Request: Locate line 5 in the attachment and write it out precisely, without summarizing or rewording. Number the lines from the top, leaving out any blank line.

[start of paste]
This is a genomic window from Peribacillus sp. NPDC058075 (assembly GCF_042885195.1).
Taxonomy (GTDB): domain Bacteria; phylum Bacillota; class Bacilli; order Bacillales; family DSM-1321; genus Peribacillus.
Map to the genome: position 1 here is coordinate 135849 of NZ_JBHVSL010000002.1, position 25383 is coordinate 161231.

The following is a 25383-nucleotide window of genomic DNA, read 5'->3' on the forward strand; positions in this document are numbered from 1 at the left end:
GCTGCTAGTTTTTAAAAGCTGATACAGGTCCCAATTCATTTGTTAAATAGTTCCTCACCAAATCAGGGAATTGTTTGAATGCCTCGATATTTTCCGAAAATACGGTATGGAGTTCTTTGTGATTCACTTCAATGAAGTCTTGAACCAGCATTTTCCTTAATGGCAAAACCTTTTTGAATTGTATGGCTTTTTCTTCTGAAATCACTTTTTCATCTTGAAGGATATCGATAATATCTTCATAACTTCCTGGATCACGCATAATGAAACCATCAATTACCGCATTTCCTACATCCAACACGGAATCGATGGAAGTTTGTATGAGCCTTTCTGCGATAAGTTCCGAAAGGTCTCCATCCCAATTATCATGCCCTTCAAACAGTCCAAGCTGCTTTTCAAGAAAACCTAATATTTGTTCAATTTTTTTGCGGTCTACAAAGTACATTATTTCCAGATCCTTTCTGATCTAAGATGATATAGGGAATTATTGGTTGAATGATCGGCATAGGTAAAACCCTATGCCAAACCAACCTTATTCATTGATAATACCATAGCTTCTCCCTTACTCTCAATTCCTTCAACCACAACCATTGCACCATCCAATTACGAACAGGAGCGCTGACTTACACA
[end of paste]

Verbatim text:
GCTGCTAGTTTTTAAAAGCTGATACAGGTCCCAATTCATTTGTTAAATAGTTCCTCACCAAATCAGGGAATTGTTTGAATGCCTCGATATTTTCCGAAAATACGGTATGGAGTTCTTTGTGATTCACTTCAATGAAGTCTTGAACCAGCATTTTCCTTAATGGCAAAACCTTTTTGAATTGTATGGCTTTTTCTTCTGAAATCACTTTTTCATCTTGAAGGATATCGATAATATCTTCATAACTTCCTGGATCACGCATAATGAAACCATCAATTACCGCATTTCCTACATCCAACACGGAATCGATGGAAGTTTGTATGAGCCTTTCTGCGATAAGTTCCGAAAGGTCTCCATCCCAATTATCATGCCCTTCAAACAGTCCAAGCTGCTTTTCAAGAAAACCTAATATTTGTTCAATTTTTTTGCGGTCTACAAAGTACATTATTTCCAGATCCTTTCTGATCTAAGATGATATAGGGAATTATTGGTTGAATGATCGGCATAGGTAAAACCCTATGCCAAACCAACCTTATTCATTGATAATACCATAGCTTCTCCCTTACTCTCAATTCCTTCAACCACAACCATTGCACCATCCAATTACGAACAGGAGCGCTGACTTACACA